After discussions with Mexico President Andres Manuel Lopez Obrador and other high-ranking officials, Homeland Security adviser Liz Sherwood-Randall has announced a five-point plan outlining new immigration policies aimed at deterring illegal border crossings and creating alternative pathways for migrants, in anticipation of a potential rise in migration following the lifting of pandemic restrictions next week.

As part of the agreement, Mexico will continue to receive migrants from Venezuela, Haiti, Cuba, and Nicaragua who are denied entry at the border. Additionally, individuals from Honduras, Guatemala, and El Salvador, who have family in the United States, will have the opportunity to live and work there, with an allocation of up to 100,000 slots.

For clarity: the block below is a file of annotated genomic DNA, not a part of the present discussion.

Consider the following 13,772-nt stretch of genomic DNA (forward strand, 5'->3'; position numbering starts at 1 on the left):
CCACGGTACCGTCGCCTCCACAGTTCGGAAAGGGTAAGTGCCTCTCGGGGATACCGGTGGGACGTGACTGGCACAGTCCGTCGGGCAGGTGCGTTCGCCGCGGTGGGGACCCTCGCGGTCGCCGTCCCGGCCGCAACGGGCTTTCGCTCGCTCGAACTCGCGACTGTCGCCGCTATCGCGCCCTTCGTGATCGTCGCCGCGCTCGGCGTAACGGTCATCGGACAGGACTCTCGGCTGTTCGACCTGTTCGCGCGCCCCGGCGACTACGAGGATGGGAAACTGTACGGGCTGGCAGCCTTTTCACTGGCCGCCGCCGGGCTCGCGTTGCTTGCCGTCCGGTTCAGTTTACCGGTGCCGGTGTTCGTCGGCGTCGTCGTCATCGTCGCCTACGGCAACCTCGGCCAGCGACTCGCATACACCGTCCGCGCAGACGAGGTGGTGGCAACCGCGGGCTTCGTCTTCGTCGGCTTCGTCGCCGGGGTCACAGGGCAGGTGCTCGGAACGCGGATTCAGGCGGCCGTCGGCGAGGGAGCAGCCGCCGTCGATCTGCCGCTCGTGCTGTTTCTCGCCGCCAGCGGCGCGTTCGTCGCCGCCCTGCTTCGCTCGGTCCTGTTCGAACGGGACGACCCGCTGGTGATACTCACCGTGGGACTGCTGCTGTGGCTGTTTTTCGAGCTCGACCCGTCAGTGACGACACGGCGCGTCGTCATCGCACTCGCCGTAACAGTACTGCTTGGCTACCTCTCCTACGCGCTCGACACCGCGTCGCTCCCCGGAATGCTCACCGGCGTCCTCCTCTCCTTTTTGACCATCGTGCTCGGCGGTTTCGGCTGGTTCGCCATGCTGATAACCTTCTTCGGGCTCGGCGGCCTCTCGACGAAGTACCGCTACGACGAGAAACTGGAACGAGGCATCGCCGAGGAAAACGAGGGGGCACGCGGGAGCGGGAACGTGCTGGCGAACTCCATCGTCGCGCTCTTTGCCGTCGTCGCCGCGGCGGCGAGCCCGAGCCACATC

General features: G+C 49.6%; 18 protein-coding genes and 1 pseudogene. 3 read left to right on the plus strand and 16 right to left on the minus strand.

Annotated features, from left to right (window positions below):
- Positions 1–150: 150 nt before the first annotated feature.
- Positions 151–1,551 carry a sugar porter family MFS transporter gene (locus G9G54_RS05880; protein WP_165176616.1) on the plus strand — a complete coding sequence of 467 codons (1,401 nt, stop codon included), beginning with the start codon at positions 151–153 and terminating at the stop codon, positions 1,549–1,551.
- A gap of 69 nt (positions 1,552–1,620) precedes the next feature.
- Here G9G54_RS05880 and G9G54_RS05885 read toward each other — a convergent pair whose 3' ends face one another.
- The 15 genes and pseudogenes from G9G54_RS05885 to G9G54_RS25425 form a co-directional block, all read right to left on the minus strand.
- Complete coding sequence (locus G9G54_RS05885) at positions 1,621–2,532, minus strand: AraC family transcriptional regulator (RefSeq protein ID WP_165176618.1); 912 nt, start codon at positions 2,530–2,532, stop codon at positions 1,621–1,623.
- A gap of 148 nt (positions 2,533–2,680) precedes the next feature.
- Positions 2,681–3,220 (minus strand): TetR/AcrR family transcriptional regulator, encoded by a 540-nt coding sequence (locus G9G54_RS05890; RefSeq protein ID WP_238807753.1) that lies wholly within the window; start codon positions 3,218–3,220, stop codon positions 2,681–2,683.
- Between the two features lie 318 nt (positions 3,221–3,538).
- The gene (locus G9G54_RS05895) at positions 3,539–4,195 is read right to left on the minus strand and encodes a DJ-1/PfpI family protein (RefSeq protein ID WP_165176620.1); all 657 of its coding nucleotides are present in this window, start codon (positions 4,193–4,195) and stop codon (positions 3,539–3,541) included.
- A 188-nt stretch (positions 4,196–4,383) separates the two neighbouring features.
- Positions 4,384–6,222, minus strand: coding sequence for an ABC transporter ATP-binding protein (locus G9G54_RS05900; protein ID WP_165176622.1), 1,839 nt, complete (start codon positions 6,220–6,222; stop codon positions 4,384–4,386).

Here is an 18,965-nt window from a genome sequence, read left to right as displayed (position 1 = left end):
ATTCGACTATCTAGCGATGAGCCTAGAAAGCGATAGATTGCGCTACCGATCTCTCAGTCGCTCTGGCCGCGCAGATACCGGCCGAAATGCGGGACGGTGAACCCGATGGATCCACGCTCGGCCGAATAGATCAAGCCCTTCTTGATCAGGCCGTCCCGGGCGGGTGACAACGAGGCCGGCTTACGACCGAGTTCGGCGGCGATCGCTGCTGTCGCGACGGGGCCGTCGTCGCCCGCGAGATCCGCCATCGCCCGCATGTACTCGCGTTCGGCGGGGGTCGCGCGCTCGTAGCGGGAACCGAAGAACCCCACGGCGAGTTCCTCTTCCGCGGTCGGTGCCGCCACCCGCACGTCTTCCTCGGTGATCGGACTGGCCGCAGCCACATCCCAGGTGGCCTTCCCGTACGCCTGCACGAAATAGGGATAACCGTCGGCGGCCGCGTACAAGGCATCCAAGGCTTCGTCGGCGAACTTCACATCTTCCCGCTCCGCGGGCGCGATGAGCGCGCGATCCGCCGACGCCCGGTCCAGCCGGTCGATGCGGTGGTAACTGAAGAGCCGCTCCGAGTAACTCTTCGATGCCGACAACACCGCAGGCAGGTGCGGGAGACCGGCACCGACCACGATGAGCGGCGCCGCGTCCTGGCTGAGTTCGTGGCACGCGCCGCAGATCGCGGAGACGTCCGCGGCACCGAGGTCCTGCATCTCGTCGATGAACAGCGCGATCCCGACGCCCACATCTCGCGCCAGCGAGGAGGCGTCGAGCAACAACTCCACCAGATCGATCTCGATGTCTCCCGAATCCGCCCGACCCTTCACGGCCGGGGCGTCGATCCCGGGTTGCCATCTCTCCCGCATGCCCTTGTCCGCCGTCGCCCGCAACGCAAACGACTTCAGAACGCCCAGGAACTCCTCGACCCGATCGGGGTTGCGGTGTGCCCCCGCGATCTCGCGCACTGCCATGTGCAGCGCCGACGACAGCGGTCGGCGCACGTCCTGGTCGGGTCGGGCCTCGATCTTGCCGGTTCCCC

Despite sharing a lengthy 1,951-mile border with the United States, Mexico was notably absent during the recent introduction of new initiatives, including the establishment of migrant processing centers outside the US. These centers will enable migrants to apply for legal settlement in the US, Spain, or Canada. The initial centers are set to open in Guatemala and Colombia.